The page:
Lysine-Specific Demethylase 1 is Strongly Expressed in Poorly Differentiated Neuroblastoma: Implications for Therapy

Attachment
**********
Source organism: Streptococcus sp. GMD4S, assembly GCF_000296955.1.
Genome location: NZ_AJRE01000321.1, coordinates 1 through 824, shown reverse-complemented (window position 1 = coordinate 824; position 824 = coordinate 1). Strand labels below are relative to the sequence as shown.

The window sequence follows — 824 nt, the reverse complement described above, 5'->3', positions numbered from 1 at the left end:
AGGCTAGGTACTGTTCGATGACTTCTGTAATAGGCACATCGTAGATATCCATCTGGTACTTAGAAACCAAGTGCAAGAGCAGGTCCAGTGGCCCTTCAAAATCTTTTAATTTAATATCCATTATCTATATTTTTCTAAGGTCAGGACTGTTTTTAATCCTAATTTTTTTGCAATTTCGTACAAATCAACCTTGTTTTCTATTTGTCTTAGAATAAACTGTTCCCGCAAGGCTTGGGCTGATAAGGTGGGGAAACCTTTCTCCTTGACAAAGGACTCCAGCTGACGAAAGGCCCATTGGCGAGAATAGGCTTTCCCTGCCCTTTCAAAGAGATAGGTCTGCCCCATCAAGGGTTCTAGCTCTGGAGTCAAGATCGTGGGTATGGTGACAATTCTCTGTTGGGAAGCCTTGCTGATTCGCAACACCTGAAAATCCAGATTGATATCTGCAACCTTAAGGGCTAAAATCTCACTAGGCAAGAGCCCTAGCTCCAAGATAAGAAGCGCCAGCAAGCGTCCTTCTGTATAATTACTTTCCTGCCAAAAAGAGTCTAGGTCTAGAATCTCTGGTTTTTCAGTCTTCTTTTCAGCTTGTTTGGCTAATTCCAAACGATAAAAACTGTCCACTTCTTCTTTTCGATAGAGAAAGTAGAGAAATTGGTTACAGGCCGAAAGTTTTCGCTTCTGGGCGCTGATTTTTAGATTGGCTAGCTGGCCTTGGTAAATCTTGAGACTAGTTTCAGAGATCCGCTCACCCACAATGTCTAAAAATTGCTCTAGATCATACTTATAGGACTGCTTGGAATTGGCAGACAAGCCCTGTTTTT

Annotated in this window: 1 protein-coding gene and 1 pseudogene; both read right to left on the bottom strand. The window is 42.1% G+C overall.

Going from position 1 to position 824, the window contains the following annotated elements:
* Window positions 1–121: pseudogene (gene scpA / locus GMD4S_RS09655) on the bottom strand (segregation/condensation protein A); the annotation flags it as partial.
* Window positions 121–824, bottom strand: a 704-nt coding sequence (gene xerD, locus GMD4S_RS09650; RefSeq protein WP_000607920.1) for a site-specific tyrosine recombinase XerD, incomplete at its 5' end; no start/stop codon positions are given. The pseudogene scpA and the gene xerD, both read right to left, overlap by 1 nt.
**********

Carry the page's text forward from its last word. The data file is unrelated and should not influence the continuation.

Aberrant epigenetic changes are hallmarks of most cancers. Recently, a new class of histone-modifying enzymes, demethylases, was identified catalyzing the removal of methyl groups from histone H3 lysine residues. Here, we address the functional significance of lysine-specific demethylase 1 (LSD1) in neuroblastoma. LSD1 expression correlated with adverse outcome and was inversely correlated with differentiation in neuroblastic tumors. Differentiation of neuroblastoma cells resulted in down-regulation of LSD1. Small interfering RNA-mediated knockdown of LSD1 decreased cellular growth, induced expression of differentiation-associated genes, and increased target gene-specific H3K4 methylation. LSD1 inhibition using monoamine oxidase inhibitors resulted in an increase of global H3K4 methylation, growth inhibition of neuroblastoma cells in vitro and reduced xenograft growth in vivo. To prove specificity of LSD1 targeting therapy in vivo, a transgenic mouse for tetracycline inducible expression of a shRNA against LSD1 was generated. This model is now used to simulate therapeutic LSD1 inhibition in vivo. Here, we provide first evidence that a histone demethylase, LSD1, is involved in maintaining the undifferentiated, malignant phenotype of neuroblastoma cells. Our results suggest that targeting histone demethylases may provide a novel option for cancer therapy.